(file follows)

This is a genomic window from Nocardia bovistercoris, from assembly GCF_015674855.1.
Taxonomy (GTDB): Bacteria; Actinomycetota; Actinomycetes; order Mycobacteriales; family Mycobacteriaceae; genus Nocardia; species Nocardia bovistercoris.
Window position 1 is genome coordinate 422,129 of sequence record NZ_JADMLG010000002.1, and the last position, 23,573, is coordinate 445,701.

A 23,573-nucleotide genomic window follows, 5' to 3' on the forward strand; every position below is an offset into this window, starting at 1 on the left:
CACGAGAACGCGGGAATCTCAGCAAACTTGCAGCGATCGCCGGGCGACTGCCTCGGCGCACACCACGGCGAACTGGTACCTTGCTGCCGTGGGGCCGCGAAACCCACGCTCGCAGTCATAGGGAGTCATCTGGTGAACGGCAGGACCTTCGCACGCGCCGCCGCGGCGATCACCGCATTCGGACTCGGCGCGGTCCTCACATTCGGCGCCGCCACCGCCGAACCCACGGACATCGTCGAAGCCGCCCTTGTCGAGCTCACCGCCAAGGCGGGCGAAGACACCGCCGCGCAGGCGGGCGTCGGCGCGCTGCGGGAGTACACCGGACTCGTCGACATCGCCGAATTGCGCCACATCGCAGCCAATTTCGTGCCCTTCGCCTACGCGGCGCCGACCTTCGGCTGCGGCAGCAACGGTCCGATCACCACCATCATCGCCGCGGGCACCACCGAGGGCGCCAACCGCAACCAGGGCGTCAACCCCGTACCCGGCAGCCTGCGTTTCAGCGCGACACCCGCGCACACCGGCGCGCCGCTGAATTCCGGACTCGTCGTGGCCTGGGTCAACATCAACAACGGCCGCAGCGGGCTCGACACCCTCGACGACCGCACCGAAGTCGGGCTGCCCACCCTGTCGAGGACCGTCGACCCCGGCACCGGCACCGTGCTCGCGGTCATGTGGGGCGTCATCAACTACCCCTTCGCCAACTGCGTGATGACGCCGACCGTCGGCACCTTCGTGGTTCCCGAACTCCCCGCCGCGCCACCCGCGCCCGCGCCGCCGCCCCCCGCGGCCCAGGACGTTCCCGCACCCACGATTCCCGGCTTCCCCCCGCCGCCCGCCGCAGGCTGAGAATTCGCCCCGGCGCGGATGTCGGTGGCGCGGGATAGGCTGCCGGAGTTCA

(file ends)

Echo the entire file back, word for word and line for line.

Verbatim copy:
This is a genomic window from Nocardia bovistercoris, from assembly GCF_015674855.1.
Taxonomy (GTDB): Bacteria; Actinomycetota; Actinomycetes; order Mycobacteriales; family Mycobacteriaceae; genus Nocardia; species Nocardia bovistercoris.
Window position 1 is genome coordinate 422,129 of sequence record NZ_JADMLG010000002.1, and the last position, 23,573, is coordinate 445,701.

A 23,573-nucleotide genomic window follows, 5' to 3' on the forward strand; every position below is an offset into this window, starting at 1 on the left:
CACGAGAACGCGGGAATCTCAGCAAACTTGCAGCGATCGCCGGGCGACTGCCTCGGCGCACACCACGGCGAACTGGTACCTTGCTGCCGTGGGGCCGCGAAACCCACGCTCGCAGTCATAGGGAGTCATCTGGTGAACGGCAGGACCTTCGCACGCGCCGCCGCGGCGATCACCGCATTCGGACTCGGCGCGGTCCTCACATTCGGCGCCGCCACCGCCGAACCCACGGACATCGTCGAAGCCGCCCTTGTCGAGCTCACCGCCAAGGCGGGCGAAGACACCGCCGCGCAGGCGGGCGTCGGCGCGCTGCGGGAGTACACCGGACTCGTCGACATCGCCGAATTGCGCCACATCGCAGCCAATTTCGTGCCCTTCGCCTACGCGGCGCCGACCTTCGGCTGCGGCAGCAACGGTCCGATCACCACCATCATCGCCGCGGGCACCACCGAGGGCGCCAACCGCAACCAGGGCGTCAACCCCGTACCCGGCAGCCTGCGTTTCAGCGCGACACCCGCGCACACCGGCGCGCCGCTGAATTCCGGACTCGTCGTGGCCTGGGTCAACATCAACAACGGCCGCAGCGGGCTCGACACCCTCGACGACCGCACCGAAGTCGGGCTGCCCACCCTGTCGAGGACCGTCGACCCCGGCACCGGCACCGTGCTCGCGGTCATGTGGGGCGTCATCAACTACCCCTTCGCCAACTGCGTGATGACGCCGACCGTCGGCACCTTCGTGGTTCCCGAACTCCCCGCCGCGCCACCCGCGCCCGCGCCGCCGCCCCCCGCGGCCCAGGACGTTCCCGCACCCACGATTCCCGGCTTCCCCCCGCCGCCCGCCGCAGGCTGAGAATTCGCCCCGGCGCGGATGTCGGTGGCGCGGGATAGGCTGCCGGAGTTCA